Monday, 3 June 2019

Trump and the Tory Imaginary

If you go over to Conservative Home and click on any the thread dealing with Donald Trump's state visit to the UK, you will find the odd sycophant greeting "Mr President" and welcoming "FLOTUS" to the country. Please, pass me the sick bag. Out there in the country, matters are slightly different. While polling suggests a majority support his jolly to these fair shores, that doesn't mean he's popular. Far from it. Only 21% take a favourable view of the world's most powerful man, with two-thirds decidedly against him. Even when UKIP supporters were asked, prior to their implosion, Trump could only muster the backing of just over half. It's just as well he isn't facing election here.

Not that this has stopped him from sticking his oar in, endorsing Boris Johnson and calling him a "friend", and suggesting Nigel Farage be on the Brexit negotiating team. Interventions that, again, make sure these two malevolences get even more coverage. But is it helpful? While Tories, defined here as members and (semi-) regular voters, are quite prepared to support pretty shitty things, and sometimes do so with alacrity, majority support for Trump among them is hard to find. But why? Why does the US president, in many ways their ideological soul brother, disturb the Tory imaginary and make some of them uneasy?

Well, he's brash, crude, and thick as spuds. His inarticulate speeches, the stream-of-consciousness tweeting, the boasts of grabbing women "by the pussy" is distasteful for a ruling party that prefers its prejudice to be polite, or hidden behind "fairness", or the dull technocracy of balancing the budget. What Trump's antics threaten is the aura of rule, or the mystique of the masters. Our betters are our betters because they're supposed to be better, after all. When you see Trump rambling his way through the most infantile oratory, or calling mayors of world cities "losers", it's not the discourtesy that's so troubling, but the puncturing of ruling class myth. When someone as obviously lacking as Trump is a billionaire and has ascended the summit of US politics, it simultaneously demonstrates there is something rotten about our politics and economics, and how the whole thing is rigged. Who you are and who you know always counts for more than talent. Far from demonstrating anyone can be a billionaire or a president, Trump's very existence shows that is not and can never be the case.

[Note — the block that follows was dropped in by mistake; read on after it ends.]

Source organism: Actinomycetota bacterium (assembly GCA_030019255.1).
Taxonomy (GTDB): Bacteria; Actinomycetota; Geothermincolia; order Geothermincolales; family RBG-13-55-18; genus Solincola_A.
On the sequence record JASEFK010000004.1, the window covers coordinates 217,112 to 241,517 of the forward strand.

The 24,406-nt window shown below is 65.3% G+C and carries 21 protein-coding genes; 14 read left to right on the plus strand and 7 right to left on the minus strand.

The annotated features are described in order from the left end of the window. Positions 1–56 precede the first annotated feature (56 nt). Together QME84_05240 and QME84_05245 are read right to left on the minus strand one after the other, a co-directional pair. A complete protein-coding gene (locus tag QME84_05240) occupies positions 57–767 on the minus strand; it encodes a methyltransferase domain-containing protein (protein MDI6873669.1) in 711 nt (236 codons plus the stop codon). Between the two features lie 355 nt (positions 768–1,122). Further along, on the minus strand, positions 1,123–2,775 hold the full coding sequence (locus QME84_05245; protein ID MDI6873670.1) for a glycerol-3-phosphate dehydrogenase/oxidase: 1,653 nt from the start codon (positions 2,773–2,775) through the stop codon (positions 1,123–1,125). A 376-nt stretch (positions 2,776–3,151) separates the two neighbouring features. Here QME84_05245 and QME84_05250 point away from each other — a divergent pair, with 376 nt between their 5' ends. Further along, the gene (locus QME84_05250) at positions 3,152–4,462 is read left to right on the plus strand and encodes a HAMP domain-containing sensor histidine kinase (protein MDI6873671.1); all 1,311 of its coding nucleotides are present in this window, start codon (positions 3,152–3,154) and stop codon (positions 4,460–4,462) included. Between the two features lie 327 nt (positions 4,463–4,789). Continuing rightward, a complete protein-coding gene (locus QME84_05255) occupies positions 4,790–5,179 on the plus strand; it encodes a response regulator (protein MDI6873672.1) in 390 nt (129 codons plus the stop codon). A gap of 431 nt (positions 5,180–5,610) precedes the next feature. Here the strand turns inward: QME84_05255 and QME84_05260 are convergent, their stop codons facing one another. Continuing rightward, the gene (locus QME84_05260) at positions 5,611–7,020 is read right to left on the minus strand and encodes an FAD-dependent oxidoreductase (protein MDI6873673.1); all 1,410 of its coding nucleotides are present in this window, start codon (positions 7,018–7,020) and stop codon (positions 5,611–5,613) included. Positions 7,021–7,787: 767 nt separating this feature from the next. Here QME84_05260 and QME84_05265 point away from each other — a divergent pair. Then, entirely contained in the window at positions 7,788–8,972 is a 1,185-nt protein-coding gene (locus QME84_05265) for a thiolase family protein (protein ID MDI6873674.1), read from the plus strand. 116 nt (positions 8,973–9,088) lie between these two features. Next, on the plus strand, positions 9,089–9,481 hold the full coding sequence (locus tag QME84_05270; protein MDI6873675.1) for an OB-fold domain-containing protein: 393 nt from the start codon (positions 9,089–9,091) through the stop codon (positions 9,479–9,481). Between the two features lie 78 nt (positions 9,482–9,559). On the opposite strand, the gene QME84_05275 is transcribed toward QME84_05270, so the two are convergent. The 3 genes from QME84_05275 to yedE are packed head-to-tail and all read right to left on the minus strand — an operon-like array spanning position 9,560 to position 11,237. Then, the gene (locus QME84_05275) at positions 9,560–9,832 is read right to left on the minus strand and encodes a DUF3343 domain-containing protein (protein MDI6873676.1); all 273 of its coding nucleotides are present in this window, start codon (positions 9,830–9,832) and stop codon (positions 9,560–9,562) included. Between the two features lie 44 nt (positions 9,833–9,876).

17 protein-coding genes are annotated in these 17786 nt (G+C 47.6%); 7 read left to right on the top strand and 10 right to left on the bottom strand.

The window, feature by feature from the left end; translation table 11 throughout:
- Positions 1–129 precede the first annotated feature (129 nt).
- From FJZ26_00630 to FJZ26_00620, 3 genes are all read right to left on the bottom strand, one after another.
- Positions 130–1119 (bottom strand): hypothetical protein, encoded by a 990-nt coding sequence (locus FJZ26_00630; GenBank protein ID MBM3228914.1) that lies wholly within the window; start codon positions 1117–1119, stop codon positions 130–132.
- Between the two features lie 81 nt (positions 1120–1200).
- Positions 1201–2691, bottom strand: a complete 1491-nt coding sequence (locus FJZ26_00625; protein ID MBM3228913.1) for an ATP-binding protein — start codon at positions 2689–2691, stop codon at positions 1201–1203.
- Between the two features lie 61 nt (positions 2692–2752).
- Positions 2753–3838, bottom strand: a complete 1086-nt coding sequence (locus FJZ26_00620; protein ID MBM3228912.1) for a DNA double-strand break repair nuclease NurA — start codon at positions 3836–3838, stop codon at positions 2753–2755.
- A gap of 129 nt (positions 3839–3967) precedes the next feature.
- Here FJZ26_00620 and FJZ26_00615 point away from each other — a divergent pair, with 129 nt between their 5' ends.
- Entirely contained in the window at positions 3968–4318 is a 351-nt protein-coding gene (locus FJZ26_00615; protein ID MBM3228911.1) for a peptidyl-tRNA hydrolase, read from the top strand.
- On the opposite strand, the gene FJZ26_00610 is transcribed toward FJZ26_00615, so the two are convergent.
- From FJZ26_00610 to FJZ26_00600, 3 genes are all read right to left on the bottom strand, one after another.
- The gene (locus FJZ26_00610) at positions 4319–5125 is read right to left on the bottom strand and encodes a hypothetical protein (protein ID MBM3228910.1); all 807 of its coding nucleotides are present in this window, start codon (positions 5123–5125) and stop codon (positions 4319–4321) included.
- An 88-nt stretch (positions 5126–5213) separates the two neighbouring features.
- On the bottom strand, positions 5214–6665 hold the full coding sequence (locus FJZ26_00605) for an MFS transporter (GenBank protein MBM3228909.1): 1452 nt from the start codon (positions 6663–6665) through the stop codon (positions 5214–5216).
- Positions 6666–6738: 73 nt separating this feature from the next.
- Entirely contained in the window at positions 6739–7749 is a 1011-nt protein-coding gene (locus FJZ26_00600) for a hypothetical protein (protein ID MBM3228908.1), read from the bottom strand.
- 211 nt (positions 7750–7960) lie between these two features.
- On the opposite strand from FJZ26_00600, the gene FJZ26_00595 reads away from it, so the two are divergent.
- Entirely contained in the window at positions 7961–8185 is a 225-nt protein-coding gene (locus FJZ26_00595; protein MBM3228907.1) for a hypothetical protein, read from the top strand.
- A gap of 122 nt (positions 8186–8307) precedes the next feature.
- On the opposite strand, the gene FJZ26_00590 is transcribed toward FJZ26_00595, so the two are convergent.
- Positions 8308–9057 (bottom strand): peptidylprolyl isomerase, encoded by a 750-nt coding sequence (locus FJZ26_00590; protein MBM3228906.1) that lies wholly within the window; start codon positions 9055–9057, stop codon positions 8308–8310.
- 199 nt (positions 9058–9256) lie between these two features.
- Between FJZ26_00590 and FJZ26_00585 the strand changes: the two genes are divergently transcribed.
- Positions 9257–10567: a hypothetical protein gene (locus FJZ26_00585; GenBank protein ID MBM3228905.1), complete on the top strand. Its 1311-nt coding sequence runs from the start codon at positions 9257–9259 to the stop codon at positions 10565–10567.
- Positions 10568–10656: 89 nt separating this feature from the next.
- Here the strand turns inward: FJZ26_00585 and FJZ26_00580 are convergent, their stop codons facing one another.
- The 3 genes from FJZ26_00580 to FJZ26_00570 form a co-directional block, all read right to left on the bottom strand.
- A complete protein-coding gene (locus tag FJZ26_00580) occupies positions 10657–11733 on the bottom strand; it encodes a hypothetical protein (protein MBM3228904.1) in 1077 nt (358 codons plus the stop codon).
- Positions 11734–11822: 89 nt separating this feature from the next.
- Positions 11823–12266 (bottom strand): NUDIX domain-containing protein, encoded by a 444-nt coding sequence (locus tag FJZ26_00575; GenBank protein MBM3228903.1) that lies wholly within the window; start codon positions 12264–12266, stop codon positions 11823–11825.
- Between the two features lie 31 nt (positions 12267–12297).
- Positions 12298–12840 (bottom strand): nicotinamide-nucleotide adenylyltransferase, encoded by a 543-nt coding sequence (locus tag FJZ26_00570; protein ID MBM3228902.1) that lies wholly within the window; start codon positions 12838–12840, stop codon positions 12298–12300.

Following on, he personifies everything that is bad about America in the Conservative imagination. From dear old Winston onward (bust now rightly restored to the Oval Office), the British ruling class have prioritised hugging close to the US almost above all other considerations. Notable exceptions were the Suez Crisis (where Eisenhower told the Brits in no uncertain terms who the boss now was), Harold Wilson's refusal to enlist the UK in the Vietnam quagmire, and Syrian intervention where Parliament voted down Dave and Obama's schemes. Trump is overweening, doesn't know his own strength, and is in every danger of blundering about the world unless he listens to wiser counsel. Which, of course, is what Blighty offers with its distinguished history of colonial warfare and holding down a global empire for a couple of centuries. Trump inspires anxiety because no matter how much he pays lip service to the special relationship, he's not really that interested. And this lack of interest threatens the UK's position in the international pecking order as favoured lapdog. With our departure from the EU supposedly imminent, transatlantic uncertainty is the last thing we need.